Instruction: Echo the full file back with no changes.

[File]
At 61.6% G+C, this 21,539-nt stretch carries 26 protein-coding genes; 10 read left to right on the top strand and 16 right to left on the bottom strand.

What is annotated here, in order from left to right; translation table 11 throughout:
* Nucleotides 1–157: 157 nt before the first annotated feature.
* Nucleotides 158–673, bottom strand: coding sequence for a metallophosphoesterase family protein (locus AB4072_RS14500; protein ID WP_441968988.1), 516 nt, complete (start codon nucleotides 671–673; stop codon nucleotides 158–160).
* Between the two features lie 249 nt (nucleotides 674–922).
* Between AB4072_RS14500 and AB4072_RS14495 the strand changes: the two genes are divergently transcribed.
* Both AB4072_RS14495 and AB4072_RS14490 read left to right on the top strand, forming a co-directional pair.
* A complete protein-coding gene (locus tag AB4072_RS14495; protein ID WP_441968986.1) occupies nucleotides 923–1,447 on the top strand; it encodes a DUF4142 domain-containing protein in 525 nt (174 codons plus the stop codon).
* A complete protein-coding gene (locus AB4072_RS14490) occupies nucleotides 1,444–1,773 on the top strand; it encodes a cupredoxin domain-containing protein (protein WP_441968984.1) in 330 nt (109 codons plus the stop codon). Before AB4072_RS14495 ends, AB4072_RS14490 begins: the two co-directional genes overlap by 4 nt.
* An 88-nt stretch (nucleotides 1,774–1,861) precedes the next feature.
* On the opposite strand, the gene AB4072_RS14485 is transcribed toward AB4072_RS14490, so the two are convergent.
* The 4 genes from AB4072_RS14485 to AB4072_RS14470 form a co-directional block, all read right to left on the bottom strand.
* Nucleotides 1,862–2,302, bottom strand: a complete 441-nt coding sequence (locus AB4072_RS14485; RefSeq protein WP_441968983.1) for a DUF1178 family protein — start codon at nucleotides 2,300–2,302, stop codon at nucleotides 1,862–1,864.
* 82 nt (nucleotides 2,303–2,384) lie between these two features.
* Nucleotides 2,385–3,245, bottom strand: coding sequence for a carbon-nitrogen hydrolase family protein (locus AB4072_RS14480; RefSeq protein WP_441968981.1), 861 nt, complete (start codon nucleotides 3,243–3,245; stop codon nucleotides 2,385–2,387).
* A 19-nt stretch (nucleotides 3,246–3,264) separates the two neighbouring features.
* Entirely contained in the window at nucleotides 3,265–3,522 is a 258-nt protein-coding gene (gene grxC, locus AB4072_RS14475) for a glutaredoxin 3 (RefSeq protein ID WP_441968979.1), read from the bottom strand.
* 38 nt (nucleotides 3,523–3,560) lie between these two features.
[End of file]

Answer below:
At 61.6% G+C, this 21,539-nt stretch carries 26 protein-coding genes; 10 read left to right on the top strand and 16 right to left on the bottom strand.

What is annotated here, in order from left to right; translation table 11 throughout:
* Nucleotides 1–157: 157 nt before the first annotated feature.
* Nucleotides 158–673, bottom strand: coding sequence for a metallophosphoesterase family protein (locus AB4072_RS14500; protein ID WP_441968988.1), 516 nt, complete (start codon nucleotides 671–673; stop codon nucleotides 158–160).
* Between the two features lie 249 nt (nucleotides 674–922).
* Between AB4072_RS14500 and AB4072_RS14495 the strand changes: the two genes are divergently transcribed.
* Both AB4072_RS14495 and AB4072_RS14490 read left to right on the top strand, forming a co-directional pair.
* A complete protein-coding gene (locus tag AB4072_RS14495; protein ID WP_441968986.1) occupies nucleotides 923–1,447 on the top strand; it encodes a DUF4142 domain-containing protein in 525 nt (174 codons plus the stop codon).
* A complete protein-coding gene (locus AB4072_RS14490) occupies nucleotides 1,444–1,773 on the top strand; it encodes a cupredoxin domain-containing protein (protein WP_441968984.1) in 330 nt (109 codons plus the stop codon). Before AB4072_RS14495 ends, AB4072_RS14490 begins: the two co-directional genes overlap by 4 nt.
* An 88-nt stretch (nucleotides 1,774–1,861) precedes the next feature.
* On the opposite strand, the gene AB4072_RS14485 is transcribed toward AB4072_RS14490, so the two are convergent.
* The 4 genes from AB4072_RS14485 to AB4072_RS14470 form a co-directional block, all read right to left on the bottom strand.
* Nucleotides 1,862–2,302, bottom strand: a complete 441-nt coding sequence (locus AB4072_RS14485; RefSeq protein WP_441968983.1) for a DUF1178 family protein — start codon at nucleotides 2,300–2,302, stop codon at nucleotides 1,862–1,864.
* 82 nt (nucleotides 2,303–2,384) lie between these two features.
* Nucleotides 2,385–3,245, bottom strand: coding sequence for a carbon-nitrogen hydrolase family protein (locus AB4072_RS14480; RefSeq protein WP_441968981.1), 861 nt, complete (start codon nucleotides 3,243–3,245; stop codon nucleotides 2,385–2,387).
* A 19-nt stretch (nucleotides 3,246–3,264) separates the two neighbouring features.
* Entirely contained in the window at nucleotides 3,265–3,522 is a 258-nt protein-coding gene (gene grxC, locus AB4072_RS14475) for a glutaredoxin 3 (RefSeq protein ID WP_441968979.1), read from the bottom strand.
* 38 nt (nucleotides 3,523–3,560) lie between these two features.